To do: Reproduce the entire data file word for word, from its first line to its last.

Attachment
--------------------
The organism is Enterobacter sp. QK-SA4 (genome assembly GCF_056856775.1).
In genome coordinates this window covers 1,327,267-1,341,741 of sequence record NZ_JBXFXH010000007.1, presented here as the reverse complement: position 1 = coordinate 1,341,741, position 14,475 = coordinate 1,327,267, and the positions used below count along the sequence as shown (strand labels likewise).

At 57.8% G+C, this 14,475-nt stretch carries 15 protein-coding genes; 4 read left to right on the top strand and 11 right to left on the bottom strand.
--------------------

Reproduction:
The organism is Enterobacter sp. QK-SA4 (genome assembly GCF_056856775.1).
In genome coordinates this window covers 1,327,267-1,341,741 of sequence record NZ_JBXFXH010000007.1, presented here as the reverse complement: position 1 = coordinate 1,341,741, position 14,475 = coordinate 1,327,267, and the positions used below count along the sequence as shown (strand labels likewise).

At 57.8% G+C, this 14,475-nt stretch carries 15 protein-coding genes; 4 read left to right on the top strand and 11 right to left on the bottom strand.